As multicellular organisms grow, spatial and temporal patterns of gene expression are strictly regulated to ensure that developmental programs are invoked at appropriate stages. In this work, we describe a putative transcriptional regulator in Arabidopsis, TACO LEAF (TCO), whose overexpression results in the ectopic activation of reproductive genes during vegetative growth. Isolated as an activation-tagged allele, tco-1D displays gene misexpression and phenotypic abnormalities, such as curled leaves and early flowering, characteristic of chromatin regulatory mutants. A role for TCO in this mode of transcriptional regulation is further supported by the subnuclear accumulation patterns of TCO protein and genetic interactions between tco-1D and chromatin modifier mutants. The endogenous expression pattern of TCO and gene misregulation in tco loss-of-function mutants indicate that this factor is involved in seed development. We also demonstrate that specific serine residues of TCO protein are targeted by the ubiquitous kinase CK2. Collectively, these results identify TCO as a novel regulator of gene expression whose activity is likely influenced by phosphorylation, as is the case with many chromatin regulators.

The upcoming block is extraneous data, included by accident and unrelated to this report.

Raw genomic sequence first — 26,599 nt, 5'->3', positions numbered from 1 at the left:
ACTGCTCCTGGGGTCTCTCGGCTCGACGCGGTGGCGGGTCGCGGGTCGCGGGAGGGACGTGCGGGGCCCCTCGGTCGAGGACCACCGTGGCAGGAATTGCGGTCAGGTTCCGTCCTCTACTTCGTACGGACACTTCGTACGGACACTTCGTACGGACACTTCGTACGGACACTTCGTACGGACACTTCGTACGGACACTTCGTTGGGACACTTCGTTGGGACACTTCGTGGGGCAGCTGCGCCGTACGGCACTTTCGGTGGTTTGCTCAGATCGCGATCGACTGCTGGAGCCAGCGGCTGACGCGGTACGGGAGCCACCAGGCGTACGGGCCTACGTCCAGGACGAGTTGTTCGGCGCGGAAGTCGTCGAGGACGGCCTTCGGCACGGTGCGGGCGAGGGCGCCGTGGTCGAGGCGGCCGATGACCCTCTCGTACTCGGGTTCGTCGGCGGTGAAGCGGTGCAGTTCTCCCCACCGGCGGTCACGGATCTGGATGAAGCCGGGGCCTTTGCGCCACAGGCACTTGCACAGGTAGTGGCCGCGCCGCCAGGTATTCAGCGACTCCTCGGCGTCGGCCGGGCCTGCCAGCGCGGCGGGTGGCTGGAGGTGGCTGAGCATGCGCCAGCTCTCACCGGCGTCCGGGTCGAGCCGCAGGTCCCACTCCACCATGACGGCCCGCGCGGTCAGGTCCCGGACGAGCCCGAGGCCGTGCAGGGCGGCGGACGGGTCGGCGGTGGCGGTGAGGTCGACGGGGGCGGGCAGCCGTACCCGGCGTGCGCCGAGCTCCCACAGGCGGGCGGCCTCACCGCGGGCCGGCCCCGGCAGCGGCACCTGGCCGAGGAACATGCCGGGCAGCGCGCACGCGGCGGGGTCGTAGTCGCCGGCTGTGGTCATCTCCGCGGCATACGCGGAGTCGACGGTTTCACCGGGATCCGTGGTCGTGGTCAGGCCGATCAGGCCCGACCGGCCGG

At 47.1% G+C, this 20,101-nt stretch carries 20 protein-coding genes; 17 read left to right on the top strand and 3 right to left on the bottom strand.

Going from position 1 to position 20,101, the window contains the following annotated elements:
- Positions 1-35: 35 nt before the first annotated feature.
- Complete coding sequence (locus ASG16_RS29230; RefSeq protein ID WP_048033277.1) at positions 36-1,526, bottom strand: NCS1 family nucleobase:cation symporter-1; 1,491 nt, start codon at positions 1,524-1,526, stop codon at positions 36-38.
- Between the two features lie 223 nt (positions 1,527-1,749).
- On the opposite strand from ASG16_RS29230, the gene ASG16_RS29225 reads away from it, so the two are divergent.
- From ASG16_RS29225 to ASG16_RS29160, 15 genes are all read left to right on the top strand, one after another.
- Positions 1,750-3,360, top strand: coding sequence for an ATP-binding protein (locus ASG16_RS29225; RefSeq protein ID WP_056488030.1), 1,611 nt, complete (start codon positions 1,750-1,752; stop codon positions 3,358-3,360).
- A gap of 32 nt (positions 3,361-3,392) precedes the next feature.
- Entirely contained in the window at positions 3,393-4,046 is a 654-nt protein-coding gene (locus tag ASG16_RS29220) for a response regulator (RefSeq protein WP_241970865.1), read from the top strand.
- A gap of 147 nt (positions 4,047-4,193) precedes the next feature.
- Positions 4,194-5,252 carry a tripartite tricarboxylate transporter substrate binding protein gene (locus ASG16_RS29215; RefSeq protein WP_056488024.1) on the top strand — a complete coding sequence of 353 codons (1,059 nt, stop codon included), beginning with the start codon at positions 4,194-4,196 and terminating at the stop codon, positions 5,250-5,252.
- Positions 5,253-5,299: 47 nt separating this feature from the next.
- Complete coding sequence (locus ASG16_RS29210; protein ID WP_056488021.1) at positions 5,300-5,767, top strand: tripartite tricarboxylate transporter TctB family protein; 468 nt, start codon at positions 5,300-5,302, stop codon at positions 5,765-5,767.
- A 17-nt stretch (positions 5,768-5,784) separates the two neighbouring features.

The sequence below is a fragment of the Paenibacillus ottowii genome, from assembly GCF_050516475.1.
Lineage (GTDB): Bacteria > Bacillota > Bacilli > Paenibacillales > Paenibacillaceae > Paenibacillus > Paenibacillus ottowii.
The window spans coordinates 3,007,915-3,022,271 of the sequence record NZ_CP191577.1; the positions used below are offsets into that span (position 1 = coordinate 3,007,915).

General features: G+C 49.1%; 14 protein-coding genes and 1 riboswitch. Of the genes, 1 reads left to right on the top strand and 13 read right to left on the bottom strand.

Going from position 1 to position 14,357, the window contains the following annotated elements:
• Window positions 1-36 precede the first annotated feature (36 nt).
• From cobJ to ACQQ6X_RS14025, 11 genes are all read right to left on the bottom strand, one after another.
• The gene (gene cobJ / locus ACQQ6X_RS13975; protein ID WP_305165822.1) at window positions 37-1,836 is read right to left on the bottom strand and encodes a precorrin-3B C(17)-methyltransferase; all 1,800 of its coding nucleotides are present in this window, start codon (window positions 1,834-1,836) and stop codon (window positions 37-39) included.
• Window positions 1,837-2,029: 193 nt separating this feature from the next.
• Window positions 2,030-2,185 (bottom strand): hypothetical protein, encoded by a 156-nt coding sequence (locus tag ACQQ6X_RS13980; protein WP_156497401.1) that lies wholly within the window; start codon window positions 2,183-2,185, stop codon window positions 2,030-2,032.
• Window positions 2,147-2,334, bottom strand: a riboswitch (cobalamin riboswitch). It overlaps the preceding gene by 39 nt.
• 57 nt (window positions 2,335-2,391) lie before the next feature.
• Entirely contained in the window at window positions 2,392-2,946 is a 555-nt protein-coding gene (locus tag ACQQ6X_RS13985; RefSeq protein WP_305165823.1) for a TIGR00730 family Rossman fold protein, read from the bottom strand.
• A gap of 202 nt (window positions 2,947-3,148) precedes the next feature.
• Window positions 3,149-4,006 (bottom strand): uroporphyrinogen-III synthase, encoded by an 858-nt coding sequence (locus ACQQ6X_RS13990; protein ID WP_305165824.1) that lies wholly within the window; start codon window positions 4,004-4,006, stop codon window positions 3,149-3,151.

Keywords: Arabidopsis thaliana; CK2; chromatin regulation; development; phosphorylation; protein kinase; transcriptional regulation.